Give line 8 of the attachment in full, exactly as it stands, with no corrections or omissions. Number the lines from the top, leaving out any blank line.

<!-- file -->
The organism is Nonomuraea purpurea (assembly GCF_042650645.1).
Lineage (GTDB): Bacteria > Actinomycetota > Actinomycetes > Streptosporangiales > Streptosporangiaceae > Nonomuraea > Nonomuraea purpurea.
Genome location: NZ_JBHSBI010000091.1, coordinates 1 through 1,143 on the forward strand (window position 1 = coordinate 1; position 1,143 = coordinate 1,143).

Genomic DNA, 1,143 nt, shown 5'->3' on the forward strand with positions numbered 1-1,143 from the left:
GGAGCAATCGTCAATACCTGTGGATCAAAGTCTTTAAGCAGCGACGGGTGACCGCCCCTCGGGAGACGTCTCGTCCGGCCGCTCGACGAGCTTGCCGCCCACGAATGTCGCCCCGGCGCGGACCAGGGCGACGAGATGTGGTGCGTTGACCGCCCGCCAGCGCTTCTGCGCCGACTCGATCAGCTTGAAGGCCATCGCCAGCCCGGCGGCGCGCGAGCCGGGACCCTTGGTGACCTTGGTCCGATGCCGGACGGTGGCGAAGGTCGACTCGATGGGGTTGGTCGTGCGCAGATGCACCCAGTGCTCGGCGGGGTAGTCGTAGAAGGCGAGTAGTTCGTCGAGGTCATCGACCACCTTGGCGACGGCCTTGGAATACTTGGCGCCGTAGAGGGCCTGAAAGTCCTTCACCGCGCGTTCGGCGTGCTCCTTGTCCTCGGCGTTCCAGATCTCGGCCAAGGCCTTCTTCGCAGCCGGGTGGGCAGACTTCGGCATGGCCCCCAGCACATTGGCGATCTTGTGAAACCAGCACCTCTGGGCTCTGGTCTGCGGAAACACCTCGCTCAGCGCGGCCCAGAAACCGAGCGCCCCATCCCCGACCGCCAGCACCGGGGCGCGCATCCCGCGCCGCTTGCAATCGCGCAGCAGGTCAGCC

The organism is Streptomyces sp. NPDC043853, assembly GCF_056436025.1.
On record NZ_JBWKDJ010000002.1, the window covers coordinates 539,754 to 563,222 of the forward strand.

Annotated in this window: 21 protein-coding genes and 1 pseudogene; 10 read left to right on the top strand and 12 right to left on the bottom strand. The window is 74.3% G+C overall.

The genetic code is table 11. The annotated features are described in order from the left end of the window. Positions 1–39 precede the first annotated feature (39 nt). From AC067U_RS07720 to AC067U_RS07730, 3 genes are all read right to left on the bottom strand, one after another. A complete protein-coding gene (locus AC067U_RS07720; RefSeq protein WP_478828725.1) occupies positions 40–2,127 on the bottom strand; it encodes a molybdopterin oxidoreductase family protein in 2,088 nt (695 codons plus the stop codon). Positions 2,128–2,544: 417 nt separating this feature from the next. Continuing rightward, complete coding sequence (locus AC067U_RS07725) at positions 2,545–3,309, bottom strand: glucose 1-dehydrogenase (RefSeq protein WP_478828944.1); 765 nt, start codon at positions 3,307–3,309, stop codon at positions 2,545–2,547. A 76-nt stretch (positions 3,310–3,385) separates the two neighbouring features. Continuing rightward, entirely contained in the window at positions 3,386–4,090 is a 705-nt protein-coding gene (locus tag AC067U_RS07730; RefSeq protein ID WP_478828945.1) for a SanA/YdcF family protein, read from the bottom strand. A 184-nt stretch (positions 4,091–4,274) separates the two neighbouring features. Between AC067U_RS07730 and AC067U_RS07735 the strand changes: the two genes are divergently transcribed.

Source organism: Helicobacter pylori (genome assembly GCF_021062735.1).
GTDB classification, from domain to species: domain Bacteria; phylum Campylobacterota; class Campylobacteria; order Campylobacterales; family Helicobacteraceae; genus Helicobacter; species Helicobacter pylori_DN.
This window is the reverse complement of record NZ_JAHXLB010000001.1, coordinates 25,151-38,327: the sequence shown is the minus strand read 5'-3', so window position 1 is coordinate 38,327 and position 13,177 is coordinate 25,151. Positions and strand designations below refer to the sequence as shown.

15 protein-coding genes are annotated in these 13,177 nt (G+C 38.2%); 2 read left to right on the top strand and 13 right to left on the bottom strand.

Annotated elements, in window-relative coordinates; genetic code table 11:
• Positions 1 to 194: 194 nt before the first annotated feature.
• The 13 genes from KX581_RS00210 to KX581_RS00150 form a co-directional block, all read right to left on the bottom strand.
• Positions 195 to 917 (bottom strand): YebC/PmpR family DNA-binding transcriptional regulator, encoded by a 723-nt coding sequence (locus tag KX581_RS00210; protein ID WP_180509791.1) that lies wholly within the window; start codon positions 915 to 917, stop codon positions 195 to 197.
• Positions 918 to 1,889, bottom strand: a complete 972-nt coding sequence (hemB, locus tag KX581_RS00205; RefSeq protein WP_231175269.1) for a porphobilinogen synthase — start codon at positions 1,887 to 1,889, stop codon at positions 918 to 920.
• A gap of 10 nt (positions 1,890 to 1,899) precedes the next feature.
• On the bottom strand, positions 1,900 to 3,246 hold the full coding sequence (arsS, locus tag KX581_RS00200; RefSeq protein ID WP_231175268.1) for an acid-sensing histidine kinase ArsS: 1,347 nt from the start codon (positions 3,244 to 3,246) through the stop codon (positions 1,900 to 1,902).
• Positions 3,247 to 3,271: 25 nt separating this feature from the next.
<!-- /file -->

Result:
Annotated in this window: 21 protein-coding genes and 1 pseudogene; 10 read left to right on the top strand and 12 right to left on the bottom strand. The window is 74.3% G+C overall.